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500 Words #BLM

National short story writing competition returns

Following on from our #BlackLivesMatter article earlier this month, we are encouraging our Year 7 and Year 8 pupils to engage in the national 500 words: Black Live Matter writing competition.

Chris Evans, former host of the BBC Radio 2 Breakfast Show, launched the 500 Words short story writing competition ten years ago. It flourished as an annual event, with young people able to demonstrate their creativity and imagination in writing some amazing short stories. In 2019, Chris Evans moved to his former radio station, Virgin Radio.

In response to the shocking death of George Floyd in Minneapolis on 25 May 2020 and the worldwide condemnation, Chris Evans has returned to the art of short stories, as he firmly believes that young people can make a difference. He wants to encourage children’s voices on the themes and issues emerging from the Black Lives Matter movement. The 500 Words: Black Lives Matter competition opens on Monday 29 June, but there is only a short window in which to send in an entry as the deadline is Friday 3 July 2020.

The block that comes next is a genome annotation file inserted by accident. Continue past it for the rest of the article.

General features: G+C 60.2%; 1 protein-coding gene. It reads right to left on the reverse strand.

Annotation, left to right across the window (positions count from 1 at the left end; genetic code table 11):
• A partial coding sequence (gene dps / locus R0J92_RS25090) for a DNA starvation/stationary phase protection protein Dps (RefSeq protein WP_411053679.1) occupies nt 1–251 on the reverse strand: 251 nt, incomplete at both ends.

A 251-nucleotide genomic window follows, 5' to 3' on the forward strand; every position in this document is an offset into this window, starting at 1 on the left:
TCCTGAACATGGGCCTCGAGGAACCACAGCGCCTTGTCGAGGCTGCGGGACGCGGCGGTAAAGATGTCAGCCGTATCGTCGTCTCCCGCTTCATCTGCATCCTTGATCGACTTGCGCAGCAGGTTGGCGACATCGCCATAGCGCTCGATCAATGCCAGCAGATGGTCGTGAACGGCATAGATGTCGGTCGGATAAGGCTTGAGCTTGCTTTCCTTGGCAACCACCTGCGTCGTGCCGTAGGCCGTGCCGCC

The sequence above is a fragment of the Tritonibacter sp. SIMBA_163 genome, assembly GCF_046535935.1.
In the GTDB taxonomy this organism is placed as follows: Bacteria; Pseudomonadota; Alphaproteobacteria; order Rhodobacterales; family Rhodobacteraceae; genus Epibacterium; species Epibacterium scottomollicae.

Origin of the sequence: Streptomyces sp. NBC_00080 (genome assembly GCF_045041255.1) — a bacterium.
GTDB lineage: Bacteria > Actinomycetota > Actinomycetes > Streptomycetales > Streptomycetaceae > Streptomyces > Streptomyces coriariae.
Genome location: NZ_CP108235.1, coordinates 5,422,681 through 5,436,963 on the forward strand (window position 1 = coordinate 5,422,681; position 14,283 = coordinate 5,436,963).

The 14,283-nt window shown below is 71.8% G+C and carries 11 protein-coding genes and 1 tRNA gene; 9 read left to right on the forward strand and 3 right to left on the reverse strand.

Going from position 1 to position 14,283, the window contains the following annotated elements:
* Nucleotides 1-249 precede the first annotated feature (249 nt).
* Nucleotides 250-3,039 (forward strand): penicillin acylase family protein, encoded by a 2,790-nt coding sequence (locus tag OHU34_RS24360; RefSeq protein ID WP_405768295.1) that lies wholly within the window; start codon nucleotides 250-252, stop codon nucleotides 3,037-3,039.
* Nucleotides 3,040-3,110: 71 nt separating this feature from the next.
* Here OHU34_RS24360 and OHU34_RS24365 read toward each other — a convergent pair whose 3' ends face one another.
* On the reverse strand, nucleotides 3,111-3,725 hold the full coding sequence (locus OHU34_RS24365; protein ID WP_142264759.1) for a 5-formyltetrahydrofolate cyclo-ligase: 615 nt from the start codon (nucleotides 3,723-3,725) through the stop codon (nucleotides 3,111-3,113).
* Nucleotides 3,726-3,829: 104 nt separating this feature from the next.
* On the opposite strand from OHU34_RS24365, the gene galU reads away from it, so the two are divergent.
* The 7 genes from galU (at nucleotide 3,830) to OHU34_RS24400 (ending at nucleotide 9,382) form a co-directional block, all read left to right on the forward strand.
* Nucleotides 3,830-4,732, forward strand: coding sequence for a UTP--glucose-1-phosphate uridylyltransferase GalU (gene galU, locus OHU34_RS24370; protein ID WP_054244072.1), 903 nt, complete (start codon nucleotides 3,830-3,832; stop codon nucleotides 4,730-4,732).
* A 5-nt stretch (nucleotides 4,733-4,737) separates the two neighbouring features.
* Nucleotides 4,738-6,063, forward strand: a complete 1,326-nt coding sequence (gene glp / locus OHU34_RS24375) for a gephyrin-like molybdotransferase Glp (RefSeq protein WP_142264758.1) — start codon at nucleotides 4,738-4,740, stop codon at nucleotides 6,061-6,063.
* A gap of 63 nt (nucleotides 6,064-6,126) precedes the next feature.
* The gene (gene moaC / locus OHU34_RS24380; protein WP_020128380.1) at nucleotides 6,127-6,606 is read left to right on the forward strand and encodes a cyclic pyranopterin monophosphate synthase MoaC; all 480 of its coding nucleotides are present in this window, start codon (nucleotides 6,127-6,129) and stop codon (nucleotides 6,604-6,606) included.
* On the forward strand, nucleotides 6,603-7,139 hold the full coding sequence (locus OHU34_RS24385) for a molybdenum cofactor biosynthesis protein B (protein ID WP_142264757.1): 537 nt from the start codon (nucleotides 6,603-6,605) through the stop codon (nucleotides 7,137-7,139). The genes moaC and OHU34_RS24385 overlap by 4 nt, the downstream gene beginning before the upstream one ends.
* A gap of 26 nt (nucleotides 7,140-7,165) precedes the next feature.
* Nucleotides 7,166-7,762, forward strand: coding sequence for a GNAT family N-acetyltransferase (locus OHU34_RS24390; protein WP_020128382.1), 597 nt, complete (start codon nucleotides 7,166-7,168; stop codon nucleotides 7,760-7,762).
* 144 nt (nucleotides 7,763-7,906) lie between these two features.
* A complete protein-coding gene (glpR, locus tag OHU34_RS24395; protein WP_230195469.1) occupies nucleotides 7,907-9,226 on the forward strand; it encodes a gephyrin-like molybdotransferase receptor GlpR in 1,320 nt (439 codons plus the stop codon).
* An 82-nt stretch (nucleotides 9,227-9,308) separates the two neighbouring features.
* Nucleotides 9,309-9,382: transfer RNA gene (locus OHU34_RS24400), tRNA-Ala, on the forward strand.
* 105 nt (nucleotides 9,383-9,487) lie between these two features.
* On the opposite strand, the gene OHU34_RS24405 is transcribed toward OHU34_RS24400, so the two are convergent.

The aim is to encourage important conversations at home, at school and across the nation, on the themes and issues emerging from the Black Lives Matter movements around the world. The initiative is to encourage children to tap into their own creativity and imagination, using storytelling to share their experience and understanding how different ethnicities and cultures interact.

There are many inspirational authors that Year 7 and 8 pupils study at Cirencester Deer Park School including: Malala Yousafzai, Martin Luther King Jr, Chinua Achebe, John Agard, Benjamin Zephaniah and Chimamanda Ngozi Adichie.  Read more about our Curriculum and #BLM...

Submissions to the 500 Words competition open on Monday 29th June at 06:30 and close at 23:59 on Friday 3rd July 2020.

Go to 500 Words: Black Lives Matter

500 words black lives matter

"One of my favourite writers is Maya Angelou who I heard speak at the Hay Festival some years ago, discussing her novel ‘I Know Why the Caged Bird Sings’." Miss Hope, Head of Ethics and Computing